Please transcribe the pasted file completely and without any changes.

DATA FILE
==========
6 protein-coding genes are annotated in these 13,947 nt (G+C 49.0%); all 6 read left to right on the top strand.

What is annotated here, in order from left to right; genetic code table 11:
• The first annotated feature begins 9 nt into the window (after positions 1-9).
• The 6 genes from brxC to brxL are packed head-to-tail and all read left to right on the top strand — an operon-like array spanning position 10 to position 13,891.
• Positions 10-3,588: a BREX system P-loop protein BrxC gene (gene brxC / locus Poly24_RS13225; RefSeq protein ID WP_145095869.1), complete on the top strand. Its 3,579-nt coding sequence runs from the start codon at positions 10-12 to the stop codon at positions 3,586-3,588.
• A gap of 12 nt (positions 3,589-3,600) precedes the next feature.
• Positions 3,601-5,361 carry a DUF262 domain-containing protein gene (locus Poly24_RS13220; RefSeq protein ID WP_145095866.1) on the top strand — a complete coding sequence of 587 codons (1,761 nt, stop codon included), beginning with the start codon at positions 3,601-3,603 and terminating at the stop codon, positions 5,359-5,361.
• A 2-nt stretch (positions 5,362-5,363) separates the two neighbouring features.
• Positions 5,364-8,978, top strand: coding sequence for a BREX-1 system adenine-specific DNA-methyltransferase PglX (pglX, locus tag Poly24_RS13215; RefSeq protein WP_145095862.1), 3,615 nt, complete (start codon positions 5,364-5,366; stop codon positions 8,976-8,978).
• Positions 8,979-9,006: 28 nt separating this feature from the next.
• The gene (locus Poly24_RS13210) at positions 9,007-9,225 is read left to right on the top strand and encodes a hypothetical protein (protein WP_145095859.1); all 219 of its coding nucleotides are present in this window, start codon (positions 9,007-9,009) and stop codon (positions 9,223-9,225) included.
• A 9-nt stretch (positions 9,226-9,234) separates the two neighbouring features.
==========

6 protein-coding genes are annotated in these 13,947 nt (G+C 49.0%); all 6 read left to right on the top strand.

What is annotated here, in order from left to right; genetic code table 11:
• The first annotated feature begins 9 nt into the window (after positions 1-9).
• The 6 genes from brxC to brxL are packed head-to-tail and all read left to right on the top strand — an operon-like array spanning position 10 to position 13,891.
• Positions 10-3,588: a BREX system P-loop protein BrxC gene (gene brxC / locus Poly24_RS13225; RefSeq protein ID WP_145095869.1), complete on the top strand. Its 3,579-nt coding sequence runs from the start codon at positions 10-12 to the stop codon at positions 3,586-3,588.
• A gap of 12 nt (positions 3,589-3,600) precedes the next feature.
• Positions 3,601-5,361 carry a DUF262 domain-containing protein gene (locus Poly24_RS13220; RefSeq protein ID WP_145095866.1) on the top strand — a complete coding sequence of 587 codons (1,761 nt, stop codon included), beginning with the start codon at positions 3,601-3,603 and terminating at the stop codon, positions 5,359-5,361.
• A 2-nt stretch (positions 5,362-5,363) separates the two neighbouring features.
• Positions 5,364-8,978, top strand: coding sequence for a BREX-1 system adenine-specific DNA-methyltransferase PglX (pglX, locus tag Poly24_RS13215; RefSeq protein WP_145095862.1), 3,615 nt, complete (start codon positions 5,364-5,366; stop codon positions 8,976-8,978).
• Positions 8,979-9,006: 28 nt separating this feature from the next.
• The gene (locus Poly24_RS13210) at positions 9,007-9,225 is read left to right on the top strand and encodes a hypothetical protein (protein WP_145095859.1); all 219 of its coding nucleotides are present in this window, start codon (positions 9,007-9,009) and stop codon (positions 9,223-9,225) included.
• A 9-nt stretch (positions 9,226-9,234) separates the two neighbouring features.